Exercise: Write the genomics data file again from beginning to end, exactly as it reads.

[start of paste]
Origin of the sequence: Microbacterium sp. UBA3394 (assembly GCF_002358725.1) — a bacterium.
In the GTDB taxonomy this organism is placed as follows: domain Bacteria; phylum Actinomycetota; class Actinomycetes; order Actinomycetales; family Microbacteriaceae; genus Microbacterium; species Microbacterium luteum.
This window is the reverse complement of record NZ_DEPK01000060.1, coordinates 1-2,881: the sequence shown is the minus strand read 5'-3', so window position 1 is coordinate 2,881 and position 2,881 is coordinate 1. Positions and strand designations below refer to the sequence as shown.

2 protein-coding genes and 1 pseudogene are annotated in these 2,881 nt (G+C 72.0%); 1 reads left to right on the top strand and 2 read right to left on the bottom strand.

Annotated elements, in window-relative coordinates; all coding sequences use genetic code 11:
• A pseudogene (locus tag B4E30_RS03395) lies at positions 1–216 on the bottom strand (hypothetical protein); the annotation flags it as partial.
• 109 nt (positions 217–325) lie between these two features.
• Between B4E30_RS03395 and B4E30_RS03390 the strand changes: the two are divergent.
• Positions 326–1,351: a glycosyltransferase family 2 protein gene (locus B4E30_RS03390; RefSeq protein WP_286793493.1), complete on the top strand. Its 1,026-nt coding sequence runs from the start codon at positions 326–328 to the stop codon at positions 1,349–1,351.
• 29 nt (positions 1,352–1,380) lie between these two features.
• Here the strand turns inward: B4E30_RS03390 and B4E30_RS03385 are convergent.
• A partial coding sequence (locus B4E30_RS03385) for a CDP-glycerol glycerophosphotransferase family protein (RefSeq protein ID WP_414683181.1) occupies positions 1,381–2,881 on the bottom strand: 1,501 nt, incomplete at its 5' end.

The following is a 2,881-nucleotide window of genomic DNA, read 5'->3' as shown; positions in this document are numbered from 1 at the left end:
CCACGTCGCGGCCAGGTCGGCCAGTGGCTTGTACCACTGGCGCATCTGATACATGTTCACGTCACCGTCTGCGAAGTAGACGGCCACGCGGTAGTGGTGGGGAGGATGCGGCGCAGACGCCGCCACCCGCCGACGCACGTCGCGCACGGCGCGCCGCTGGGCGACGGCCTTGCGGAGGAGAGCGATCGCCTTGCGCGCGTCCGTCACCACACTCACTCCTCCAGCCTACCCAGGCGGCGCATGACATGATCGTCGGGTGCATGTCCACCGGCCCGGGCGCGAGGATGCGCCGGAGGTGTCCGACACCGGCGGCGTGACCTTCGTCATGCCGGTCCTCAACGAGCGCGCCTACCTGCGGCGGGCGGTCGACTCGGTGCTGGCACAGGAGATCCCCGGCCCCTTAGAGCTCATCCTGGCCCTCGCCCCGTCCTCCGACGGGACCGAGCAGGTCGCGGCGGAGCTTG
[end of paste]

Origin of the sequence: Microbacterium sp. UBA3394 (assembly GCF_002358725.1) — a bacterium.
In the GTDB taxonomy this organism is placed as follows: domain Bacteria; phylum Actinomycetota; class Actinomycetes; order Actinomycetales; family Microbacteriaceae; genus Microbacterium; species Microbacterium luteum.
This window is the reverse complement of record NZ_DEPK01000060.1, coordinates 1-2,881: the sequence shown is the minus strand read 5'-3', so window position 1 is coordinate 2,881 and position 2,881 is coordinate 1. Positions and strand designations below refer to the sequence as shown.

2 protein-coding genes and 1 pseudogene are annotated in these 2,881 nt (G+C 72.0%); 1 reads left to right on the top strand and 2 read right to left on the bottom strand.

Annotated elements, in window-relative coordinates; all coding sequences use genetic code 11:
• A pseudogene (locus tag B4E30_RS03395) lies at positions 1–216 on the bottom strand (hypothetical protein); the annotation flags it as partial.
• 109 nt (positions 217–325) lie between these two features.
• Between B4E30_RS03395 and B4E30_RS03390 the strand changes: the two are divergent.
• Positions 326–1,351: a glycosyltransferase family 2 protein gene (locus B4E30_RS03390; RefSeq protein WP_286793493.1), complete on the top strand. Its 1,026-nt coding sequence runs from the start codon at positions 326–328 to the stop codon at positions 1,349–1,351.
• 29 nt (positions 1,352–1,380) lie between these two features.
• Here the strand turns inward: B4E30_RS03390 and B4E30_RS03385 are convergent.
• A partial coding sequence (locus B4E30_RS03385) for a CDP-glycerol glycerophosphotransferase family protein (RefSeq protein ID WP_414683181.1) occupies positions 1,381–2,881 on the bottom strand: 1,501 nt, incomplete at its 5' end.

The following is a 2,881-nucleotide window of genomic DNA, read 5'->3' as shown; positions in this document are numbered from 1 at the left end:
CCACGTCGCGGCCAGGTCGGCCAGTGGCTTGTACCACTGGCGCATCTGATACATGTTCACGTCACCGTCTGCGAAGTAGACGGCCACGCGGTAGTGGTGGGGAGGATGCGGCGCAGACGCCGCCACCCGCCGACGCACGTCGCGCACGGCGCGCCGCTGGGCGACGGCCTTGCGGAGGAGAGCGATCGCCTTGCGCGCGTCCGTCACCACACTCACTCCTCCAGCCTACCCAGGCGGCGCATGACATGATCGTCGGGTGCATGTCCACCGGCCCGGGCGCGAGGATGCGCCGGAGGTGTCCGACACCGGCGGCGTGACCTTCGTCATGCCGGTCCTCAACGAGCGCGCCTACCTGCGGCGGGCGGTCGACTCGGTGCTGGCACAGGAGATCCCCGGCCCCTTAGAGCTCATCCTGGCCCTCGCCCCGTCCTCCGACGGGACCGAGCAGGTCGCGGCGGAGCTTG